#4 Look for common filler words and excessive modifiers
Filler words are words that don’t really add much to the sentence. It’s not the same as spoken filler words like “um, like, er,” unless you really do write them. I find in writing I have the most trouble with: that, I think, I believe, just, and a lot of others. If you can write the sentence without it, it will make your writing stronger. Same goes for modifiers – sometimes, most, only, a little, a lot – all of these should be used sparingly. Speaking of adverbs…
#3 Look for excessive adverbs
Adverbs are the very bane of a writer’s existence. It’s kinda the easy way out, to make it obvious exactly what’s going on, but most of the time they’re not even needed. I see adverbs most often modifying tags, but if the dialogue itself is strong enough, the adverb is superfluous. Easiest way to search for adverbs, just look for “ly.” You don’t have to eradicate all adverbs, but look for opportunities to rewrite without them.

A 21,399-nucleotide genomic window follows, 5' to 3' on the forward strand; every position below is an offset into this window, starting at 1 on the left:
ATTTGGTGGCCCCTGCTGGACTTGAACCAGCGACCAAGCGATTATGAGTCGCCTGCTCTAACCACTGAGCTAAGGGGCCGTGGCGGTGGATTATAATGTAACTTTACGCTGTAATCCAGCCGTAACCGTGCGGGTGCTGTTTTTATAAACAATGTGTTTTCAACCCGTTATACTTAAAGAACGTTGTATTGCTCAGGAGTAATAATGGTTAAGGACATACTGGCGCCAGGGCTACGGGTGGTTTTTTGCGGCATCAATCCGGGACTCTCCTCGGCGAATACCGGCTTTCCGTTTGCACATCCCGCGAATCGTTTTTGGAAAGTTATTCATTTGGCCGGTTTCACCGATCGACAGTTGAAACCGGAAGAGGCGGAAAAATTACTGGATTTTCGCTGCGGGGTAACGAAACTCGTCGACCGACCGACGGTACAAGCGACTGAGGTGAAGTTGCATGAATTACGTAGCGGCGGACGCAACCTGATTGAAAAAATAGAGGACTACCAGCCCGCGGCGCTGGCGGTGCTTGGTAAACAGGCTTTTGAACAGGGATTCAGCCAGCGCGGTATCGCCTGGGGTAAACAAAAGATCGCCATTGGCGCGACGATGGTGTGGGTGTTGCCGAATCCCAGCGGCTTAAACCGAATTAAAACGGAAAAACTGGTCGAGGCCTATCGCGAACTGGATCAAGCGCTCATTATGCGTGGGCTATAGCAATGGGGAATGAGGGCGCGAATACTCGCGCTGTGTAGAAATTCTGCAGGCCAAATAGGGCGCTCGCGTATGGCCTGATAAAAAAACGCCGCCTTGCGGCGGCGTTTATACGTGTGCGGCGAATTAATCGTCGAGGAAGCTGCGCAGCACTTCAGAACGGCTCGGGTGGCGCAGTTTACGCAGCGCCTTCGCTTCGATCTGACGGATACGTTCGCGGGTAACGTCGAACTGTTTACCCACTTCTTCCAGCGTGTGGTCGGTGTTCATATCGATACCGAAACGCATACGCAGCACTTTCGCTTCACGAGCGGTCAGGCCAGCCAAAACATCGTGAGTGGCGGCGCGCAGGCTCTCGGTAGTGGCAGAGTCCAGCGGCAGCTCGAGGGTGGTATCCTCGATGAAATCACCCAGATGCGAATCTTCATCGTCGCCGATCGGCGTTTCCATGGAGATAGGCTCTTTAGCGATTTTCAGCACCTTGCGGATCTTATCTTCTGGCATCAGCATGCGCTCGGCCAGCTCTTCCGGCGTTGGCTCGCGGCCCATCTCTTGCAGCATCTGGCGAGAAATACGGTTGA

#2 Do a formatting check
Formatting can vary from publisher to publisher, so be sure to follow guidelines. Most involve font/font size, single or double spaced, proper header/footer information and margin sizes. If you have any questions in general as to how your novel should look, you can pop open any published book and see the punctuation and paragraph formatting. There are exceptions in some of the newer novels, but most follow a similar format.
#1 Do one last line edit / grammar check
Always a good idea. Best way? Read it aloud. Have I mentioned that before? Yes. That’s because it’s a great way to find omitted words, homonyms and other nefarious word traps you think are perfectly fine when you read them. Your eyes tend to scan and fill in words you expect to be there. If you take your time reading it aloud, you just might uncover some issues you didn’t see the last time around.

This post was first published on She Writes